Washington, D.C., Mayor Muriel Bowser (D) will explore solutions to address the high rates of maternal mortality experienced by people of color across the nation at the first Maternal and Infant Health Summit on Sep. 12.
The goal of the summit is to push a broad range of objectives, including guaranteeing high-quality care during a mother’s first trimester of pregnancy, equipping healthcare facilities with the ability to manage the social needs of female patients and providing resources to new families, according to an Aug. 29 news release from the Office of the Mayor.
Bowser will be joined by at least six other mayors from cities across the country to host the free event, according to the news release.
In D.C., mothers of color experience disproportionally high rates of infant mortality in comparison to white women. According to the D.C. Department of Health’s “Perinatal Health and Infant Mortality Report” published in April 2018, the infant mortality rate for non-Hispanic, black mothers is 11.49 per 1,000 live births in comparison to 2.55 per 1,000 live births for non-Hispanic white mothers.
Bowser’s plan to expand women’s access to healthcare, has been central to her administration’s goal since her State of the District address in March 2018.
“I will also introduce legislation that will help ensure every pregnant woman in Washington, D.C. receives patient-centered, high-quality prenatal care and every newborn receives high-quality neonatal care,” she said at the State of the District.
The summit serves as an opportunity for politicians, health officials and policy advocates to collaborate to improve familial health, she said in the news release
“This summit is about addressing issues that affect mothers, babies, and families here in D.C. and across the entire nation – and talking about solutions,” Bowser said in the news release. “By working together, we can move closer to ensuring all women have access to high-quality health care before, during, and after child birth.”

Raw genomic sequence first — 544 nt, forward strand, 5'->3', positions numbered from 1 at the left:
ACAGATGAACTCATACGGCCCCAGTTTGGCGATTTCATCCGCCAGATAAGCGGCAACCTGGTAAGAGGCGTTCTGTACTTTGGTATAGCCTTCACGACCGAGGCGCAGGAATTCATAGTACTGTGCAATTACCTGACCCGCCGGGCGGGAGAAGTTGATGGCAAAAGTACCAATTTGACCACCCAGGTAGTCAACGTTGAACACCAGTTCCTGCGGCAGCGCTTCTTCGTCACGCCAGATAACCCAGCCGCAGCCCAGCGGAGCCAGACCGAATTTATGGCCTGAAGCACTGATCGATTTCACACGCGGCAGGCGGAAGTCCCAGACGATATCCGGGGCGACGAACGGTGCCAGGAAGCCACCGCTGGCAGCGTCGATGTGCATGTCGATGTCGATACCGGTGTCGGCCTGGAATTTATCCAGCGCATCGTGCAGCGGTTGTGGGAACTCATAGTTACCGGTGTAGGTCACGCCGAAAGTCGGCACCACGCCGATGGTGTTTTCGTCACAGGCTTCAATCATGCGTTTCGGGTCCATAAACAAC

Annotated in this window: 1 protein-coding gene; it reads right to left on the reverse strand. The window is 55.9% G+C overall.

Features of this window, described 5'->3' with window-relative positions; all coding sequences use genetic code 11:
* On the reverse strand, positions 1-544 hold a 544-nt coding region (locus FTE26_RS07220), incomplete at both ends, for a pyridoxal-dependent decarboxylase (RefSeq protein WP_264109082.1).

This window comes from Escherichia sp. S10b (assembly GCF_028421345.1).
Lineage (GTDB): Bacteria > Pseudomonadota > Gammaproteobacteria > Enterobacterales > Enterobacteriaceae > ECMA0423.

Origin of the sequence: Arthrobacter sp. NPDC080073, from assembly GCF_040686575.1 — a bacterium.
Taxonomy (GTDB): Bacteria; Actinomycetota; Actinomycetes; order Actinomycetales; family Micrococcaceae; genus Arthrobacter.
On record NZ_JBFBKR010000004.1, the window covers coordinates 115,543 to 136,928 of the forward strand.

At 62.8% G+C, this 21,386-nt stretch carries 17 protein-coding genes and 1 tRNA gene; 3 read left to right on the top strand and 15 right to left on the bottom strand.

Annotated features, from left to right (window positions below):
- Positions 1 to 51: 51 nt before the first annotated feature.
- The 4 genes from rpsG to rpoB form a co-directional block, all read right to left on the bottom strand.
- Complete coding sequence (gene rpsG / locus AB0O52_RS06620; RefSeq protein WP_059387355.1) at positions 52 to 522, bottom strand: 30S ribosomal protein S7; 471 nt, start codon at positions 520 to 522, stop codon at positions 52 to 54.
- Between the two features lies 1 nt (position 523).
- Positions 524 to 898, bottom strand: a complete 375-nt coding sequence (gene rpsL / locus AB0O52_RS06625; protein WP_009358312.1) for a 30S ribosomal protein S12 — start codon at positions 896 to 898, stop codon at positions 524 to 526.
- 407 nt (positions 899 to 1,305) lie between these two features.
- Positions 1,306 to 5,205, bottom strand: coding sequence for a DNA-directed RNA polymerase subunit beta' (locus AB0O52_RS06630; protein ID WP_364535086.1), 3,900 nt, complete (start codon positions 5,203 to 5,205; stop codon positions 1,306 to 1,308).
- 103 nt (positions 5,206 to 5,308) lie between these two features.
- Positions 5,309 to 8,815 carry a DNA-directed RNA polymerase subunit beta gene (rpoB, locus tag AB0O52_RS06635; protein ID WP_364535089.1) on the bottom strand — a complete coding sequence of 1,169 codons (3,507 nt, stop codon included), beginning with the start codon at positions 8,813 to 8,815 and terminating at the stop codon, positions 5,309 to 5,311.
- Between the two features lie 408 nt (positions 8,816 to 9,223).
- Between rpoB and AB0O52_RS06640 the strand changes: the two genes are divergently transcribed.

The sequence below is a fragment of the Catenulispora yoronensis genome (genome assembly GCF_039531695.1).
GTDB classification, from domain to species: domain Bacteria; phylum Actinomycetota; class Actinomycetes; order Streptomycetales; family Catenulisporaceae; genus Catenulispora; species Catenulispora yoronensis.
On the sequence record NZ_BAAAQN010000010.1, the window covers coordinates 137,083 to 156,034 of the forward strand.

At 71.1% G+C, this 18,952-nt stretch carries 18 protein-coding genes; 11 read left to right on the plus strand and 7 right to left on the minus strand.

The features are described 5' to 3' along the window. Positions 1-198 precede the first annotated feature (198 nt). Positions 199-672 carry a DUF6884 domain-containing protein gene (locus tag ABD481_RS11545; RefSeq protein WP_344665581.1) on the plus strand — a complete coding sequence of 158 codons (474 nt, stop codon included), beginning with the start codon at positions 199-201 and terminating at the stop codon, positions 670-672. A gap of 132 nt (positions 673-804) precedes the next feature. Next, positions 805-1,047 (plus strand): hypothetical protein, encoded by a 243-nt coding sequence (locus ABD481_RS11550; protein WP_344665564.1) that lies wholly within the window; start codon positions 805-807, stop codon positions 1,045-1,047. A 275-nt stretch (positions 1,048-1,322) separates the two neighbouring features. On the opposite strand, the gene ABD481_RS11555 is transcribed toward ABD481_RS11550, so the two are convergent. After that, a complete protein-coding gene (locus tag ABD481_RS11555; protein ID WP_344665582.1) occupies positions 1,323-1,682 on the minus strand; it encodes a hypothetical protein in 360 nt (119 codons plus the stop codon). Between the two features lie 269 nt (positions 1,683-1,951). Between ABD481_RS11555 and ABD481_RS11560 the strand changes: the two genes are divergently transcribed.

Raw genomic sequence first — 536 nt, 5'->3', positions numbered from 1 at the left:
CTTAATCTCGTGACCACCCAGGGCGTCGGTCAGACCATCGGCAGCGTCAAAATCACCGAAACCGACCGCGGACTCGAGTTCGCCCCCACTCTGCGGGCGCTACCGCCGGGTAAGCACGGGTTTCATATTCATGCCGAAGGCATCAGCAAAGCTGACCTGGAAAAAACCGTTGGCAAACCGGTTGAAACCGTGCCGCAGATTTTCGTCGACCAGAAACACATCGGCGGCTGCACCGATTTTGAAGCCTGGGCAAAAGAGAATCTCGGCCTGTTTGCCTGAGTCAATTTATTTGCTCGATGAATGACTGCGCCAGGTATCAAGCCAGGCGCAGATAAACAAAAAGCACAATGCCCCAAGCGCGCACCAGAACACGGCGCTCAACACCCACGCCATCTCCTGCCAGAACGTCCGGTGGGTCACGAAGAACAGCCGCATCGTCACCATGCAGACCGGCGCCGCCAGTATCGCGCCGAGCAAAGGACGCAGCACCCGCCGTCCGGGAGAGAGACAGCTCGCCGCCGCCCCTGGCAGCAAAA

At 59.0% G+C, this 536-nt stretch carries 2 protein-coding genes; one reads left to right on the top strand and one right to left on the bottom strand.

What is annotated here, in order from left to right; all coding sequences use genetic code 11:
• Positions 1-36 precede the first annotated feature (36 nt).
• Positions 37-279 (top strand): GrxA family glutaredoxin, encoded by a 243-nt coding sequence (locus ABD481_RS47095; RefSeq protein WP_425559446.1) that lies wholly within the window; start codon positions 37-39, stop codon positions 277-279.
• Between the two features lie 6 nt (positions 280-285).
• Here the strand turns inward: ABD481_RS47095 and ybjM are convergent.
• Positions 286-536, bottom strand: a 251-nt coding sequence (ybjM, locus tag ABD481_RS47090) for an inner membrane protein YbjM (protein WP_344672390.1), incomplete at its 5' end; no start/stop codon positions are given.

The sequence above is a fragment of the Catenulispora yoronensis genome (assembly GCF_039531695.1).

The summit will feature mayors Lovely Warren from Rochester, N.Y., Karen Freeman-Wilson from Gary, Ind., Catherine Pugh from Baltimore, Md., Vi Lyles from Charlotte, N.C., Karen Weaver from Flint, Mich. and Toni Harp from New Haven, Conn.
Interacting with mayors from jurisdictions across the country affords the opportunity to establish a national agenda to resolve ongoing disparities, Warren said.
“We all benefit from hearing from other mayors and community leaders, learning from them, sharing what’s worked as we seek to improve the health of mothers and babies, and addressing the gap in outcomes for many minority mothers and babies in our communities,” Warren said in the Aug. 29 news release.
The summit will aim to educate D.C. residents in effectively managing different stages of pregnancy in addition to allowing women to become advocates of their own well-being, Bowser said in the Aug. 29 news release.
The summit will be held at the Walter E. Washington Convention Center.
“We are working every day to ensure that all women have equal access to high-quality health care before, during, and after child birth—regardless of background, zip code, or income,” Bowser said. “This summit will complement the work my Administration is doing across all eight wards to provide women and children with the care they need to live healthy, happy lives.”